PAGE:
Last year I was asked by the president of ASNE to present to its board a set of recommendations to ensure that the Year 2000 goal of racial/ ethnic parity would at least be achieved early in the 21st century.
As is the habit of academics, I responded with a long-winded, 14,000-word report, filled with a dozen recommendations. But really the problem is not one of new ideas but of old-fashioned will. If you want coverage of the total community, you need news industry bosses devoted to achieving newsroom diversity.
Newspapers know that minority internships, which appear to be gradually declining, work. They know that ASNE's eight minority job fairs a year, which once numbered 16 a year, work. They know that the setting of diversity goals by news organizations works. They know that offering Management by Objective financial rewards for achieving diversity goals works. They know that monitoring and measuring progress toward achieving those goals works for Gannett and other companies. As Wall Street Journal Senior Editor Joseph Boyce said, "This is a question of will. The editors who make up ASNE are the same people responsible for this not getting done."
Ralph Ellison saw the black press as an antidote to white blindness. "That [the black press] has not been read and still isn't read by most whites today is to their disadvantage and to our detriment," he wrote. "This country cannot be run without adequate reporting from all levels, directions and frontiers."
As a subscriber to the Atlanta Daily World and the Atlanta Inquirer, I agree with Ellison. But I also think Ellison is making a broader point, a point worth emphasizing at Emory. Bea Hines, who worked as a maid before she became the first African-American woman reporter at The Miami Herald, spoke eloquently here last year about her knowledge of white people-about what they ate from washing their dishes, about their personal life from cleaning their clothes and homes. But white folks aren't as knowledgeable about people of color, Hines said.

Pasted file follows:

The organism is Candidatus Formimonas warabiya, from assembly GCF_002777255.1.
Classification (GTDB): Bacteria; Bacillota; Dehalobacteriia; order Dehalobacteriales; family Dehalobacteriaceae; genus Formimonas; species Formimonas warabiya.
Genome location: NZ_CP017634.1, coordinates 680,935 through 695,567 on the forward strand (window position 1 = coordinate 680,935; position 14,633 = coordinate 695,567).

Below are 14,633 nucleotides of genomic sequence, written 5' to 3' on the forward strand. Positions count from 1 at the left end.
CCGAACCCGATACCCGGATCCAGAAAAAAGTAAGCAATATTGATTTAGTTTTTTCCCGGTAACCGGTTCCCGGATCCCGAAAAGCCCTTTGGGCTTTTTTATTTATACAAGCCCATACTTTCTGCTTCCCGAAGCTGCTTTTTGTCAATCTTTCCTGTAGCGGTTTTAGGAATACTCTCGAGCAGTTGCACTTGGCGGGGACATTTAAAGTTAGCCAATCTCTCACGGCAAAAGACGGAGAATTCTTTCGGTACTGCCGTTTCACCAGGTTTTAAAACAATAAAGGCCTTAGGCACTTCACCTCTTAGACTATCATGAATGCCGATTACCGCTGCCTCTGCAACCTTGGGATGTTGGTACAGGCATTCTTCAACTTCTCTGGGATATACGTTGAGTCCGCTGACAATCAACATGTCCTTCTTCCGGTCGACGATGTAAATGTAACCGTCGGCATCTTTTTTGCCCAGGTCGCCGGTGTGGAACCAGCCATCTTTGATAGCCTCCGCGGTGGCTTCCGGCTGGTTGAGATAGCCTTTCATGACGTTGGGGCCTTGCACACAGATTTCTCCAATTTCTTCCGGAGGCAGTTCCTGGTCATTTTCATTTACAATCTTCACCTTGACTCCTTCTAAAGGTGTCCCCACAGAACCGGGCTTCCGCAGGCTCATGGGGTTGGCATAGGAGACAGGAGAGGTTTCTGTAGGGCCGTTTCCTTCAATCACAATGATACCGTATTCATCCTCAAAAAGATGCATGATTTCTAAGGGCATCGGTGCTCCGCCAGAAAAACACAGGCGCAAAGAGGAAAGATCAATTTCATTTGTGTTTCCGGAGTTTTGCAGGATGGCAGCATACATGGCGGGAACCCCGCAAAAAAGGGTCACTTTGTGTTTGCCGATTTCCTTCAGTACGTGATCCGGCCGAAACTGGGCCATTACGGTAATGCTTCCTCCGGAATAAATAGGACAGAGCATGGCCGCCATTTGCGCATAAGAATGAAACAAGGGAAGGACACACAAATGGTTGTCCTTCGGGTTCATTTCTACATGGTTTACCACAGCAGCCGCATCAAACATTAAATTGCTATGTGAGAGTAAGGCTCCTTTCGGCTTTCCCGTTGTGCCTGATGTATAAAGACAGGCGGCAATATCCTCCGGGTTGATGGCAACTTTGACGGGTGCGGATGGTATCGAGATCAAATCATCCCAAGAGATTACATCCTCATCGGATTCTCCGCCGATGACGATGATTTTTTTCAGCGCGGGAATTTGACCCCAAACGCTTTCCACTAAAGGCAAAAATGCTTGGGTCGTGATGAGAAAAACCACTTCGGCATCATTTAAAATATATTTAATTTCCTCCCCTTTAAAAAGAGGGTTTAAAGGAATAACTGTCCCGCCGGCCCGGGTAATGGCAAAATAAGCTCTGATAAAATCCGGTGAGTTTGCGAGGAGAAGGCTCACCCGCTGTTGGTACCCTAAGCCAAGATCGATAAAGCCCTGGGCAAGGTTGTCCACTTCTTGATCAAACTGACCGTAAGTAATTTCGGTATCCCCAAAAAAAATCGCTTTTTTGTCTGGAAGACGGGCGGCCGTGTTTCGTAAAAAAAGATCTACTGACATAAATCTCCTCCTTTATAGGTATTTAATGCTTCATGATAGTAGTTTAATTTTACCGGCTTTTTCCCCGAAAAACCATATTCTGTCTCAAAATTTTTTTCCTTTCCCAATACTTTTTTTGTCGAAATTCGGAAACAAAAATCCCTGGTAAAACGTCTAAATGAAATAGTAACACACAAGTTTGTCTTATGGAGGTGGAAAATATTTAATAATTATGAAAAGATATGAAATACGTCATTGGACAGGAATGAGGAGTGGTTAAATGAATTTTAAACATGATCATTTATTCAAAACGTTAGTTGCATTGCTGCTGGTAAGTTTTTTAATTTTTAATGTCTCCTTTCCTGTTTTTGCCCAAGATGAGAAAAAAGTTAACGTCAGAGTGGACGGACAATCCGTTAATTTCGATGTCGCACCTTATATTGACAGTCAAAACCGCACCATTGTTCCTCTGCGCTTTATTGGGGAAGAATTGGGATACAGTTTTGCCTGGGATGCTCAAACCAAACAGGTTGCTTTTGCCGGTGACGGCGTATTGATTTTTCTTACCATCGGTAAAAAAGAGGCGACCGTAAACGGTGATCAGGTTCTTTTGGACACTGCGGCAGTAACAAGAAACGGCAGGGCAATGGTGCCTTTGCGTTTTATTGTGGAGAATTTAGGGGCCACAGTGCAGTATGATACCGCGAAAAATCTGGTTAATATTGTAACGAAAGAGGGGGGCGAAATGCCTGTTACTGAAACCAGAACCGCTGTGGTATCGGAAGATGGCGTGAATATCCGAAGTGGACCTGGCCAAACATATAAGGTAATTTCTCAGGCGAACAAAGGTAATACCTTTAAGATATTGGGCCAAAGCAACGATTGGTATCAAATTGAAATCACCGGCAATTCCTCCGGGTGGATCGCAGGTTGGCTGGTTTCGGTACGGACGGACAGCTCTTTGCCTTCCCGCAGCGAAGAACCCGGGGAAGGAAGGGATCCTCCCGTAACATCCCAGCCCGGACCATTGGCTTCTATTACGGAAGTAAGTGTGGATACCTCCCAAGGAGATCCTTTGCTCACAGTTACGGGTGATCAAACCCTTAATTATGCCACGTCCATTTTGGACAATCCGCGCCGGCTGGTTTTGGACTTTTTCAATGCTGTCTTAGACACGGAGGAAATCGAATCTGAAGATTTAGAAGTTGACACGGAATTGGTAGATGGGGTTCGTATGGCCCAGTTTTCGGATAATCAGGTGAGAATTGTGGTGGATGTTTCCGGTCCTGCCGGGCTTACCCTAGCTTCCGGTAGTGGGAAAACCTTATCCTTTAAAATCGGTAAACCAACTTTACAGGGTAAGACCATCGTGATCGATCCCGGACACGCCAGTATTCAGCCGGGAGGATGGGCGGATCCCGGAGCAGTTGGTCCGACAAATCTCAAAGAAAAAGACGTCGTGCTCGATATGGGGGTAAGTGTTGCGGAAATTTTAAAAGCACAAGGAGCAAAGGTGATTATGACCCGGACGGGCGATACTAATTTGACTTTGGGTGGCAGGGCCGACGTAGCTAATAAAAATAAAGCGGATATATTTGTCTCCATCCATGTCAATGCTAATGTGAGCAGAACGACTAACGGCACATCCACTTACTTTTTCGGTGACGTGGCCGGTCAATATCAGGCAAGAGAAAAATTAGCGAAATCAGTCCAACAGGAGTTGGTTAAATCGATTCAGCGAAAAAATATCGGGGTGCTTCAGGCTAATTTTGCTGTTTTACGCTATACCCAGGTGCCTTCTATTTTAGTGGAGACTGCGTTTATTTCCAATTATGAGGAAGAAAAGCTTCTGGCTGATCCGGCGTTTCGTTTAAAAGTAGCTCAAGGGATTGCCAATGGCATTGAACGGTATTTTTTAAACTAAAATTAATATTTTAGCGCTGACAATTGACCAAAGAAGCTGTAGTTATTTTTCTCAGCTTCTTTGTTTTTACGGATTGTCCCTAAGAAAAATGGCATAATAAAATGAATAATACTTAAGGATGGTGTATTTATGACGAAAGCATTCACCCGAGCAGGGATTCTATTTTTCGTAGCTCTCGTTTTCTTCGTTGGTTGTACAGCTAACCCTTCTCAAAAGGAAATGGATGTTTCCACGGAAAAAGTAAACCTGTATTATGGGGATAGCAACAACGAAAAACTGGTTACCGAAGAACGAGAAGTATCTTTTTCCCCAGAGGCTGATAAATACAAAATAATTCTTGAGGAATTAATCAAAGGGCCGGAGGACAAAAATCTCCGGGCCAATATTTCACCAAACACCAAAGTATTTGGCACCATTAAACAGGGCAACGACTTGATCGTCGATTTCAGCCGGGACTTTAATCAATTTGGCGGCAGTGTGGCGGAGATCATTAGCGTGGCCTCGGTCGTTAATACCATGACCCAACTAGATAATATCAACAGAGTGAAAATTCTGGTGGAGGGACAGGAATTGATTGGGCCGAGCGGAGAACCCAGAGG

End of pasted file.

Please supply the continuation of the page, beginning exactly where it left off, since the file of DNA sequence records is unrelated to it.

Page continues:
I remembered her words while reading a Sunday New York Times column by Jana Wolff, a white woman who adopted an African-American infant boy. "That's when I woke up from a deep, white sleep," Wolff wrote. "Suddenly racism, which had always existed outside my focus, became my focus. When children of color become your children, anonymous struggles become personal ones with names and faces that you know."
I see the lip service paid to equality, diversity and harmony as "the integration illusion," to quote Leonard Steinhorn and Barbara Diggs-Brown, authors of the recent book, By the Color of Our Skin. "Integration really means managed tokenism," they write. Whites still flee neighborhoods when blacks buy houses or register for school. White reporters--and reporters of color--still socialize separately, for the most part. Businesses, including news companies, still maintain management ghettoes for people of color in public relations or community relations. College life, religious life, virtually every part of life divides along racial lines. Integration depends on tireless effort. Few people seem willing to make that effort.
Loren Ghiglione is director of the Journalism Program. This essay
is excerpted from his talk at the "What's Right and Wrong about News
Coverage of Race" panel held in February.